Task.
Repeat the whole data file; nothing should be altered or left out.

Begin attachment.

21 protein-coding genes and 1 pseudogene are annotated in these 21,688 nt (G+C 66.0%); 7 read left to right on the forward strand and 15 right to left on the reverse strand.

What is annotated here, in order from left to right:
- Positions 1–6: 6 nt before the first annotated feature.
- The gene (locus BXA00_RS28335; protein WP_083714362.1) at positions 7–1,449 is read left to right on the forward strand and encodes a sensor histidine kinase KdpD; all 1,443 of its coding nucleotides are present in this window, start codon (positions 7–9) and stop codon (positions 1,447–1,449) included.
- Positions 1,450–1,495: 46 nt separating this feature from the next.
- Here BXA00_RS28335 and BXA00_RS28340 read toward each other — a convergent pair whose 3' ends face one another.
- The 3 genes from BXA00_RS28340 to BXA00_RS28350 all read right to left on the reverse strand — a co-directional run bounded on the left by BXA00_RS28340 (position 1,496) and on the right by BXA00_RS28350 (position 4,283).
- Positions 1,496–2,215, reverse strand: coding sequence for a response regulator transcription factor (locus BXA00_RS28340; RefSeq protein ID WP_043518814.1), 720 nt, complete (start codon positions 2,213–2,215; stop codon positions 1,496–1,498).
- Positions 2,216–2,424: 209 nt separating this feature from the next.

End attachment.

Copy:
21 protein-coding genes and 1 pseudogene are annotated in these 21,688 nt (G+C 66.0%); 7 read left to right on the forward strand and 15 right to left on the reverse strand.

What is annotated here, in order from left to right:
- Positions 1–6: 6 nt before the first annotated feature.
- The gene (locus BXA00_RS28335; protein WP_083714362.1) at positions 7–1,449 is read left to right on the forward strand and encodes a sensor histidine kinase KdpD; all 1,443 of its coding nucleotides are present in this window, start codon (positions 7–9) and stop codon (positions 1,447–1,449) included.
- Positions 1,450–1,495: 46 nt separating this feature from the next.
- Here BXA00_RS28335 and BXA00_RS28340 read toward each other — a convergent pair whose 3' ends face one another.
- The 3 genes from BXA00_RS28340 to BXA00_RS28350 all read right to left on the reverse strand — a co-directional run bounded on the left by BXA00_RS28340 (position 1,496) and on the right by BXA00_RS28350 (position 4,283).
- Positions 1,496–2,215, reverse strand: coding sequence for a response regulator transcription factor (locus BXA00_RS28340; RefSeq protein ID WP_043518814.1), 720 nt, complete (start codon positions 2,213–2,215; stop codon positions 1,496–1,498).
- Positions 2,216–2,424: 209 nt separating this feature from the next.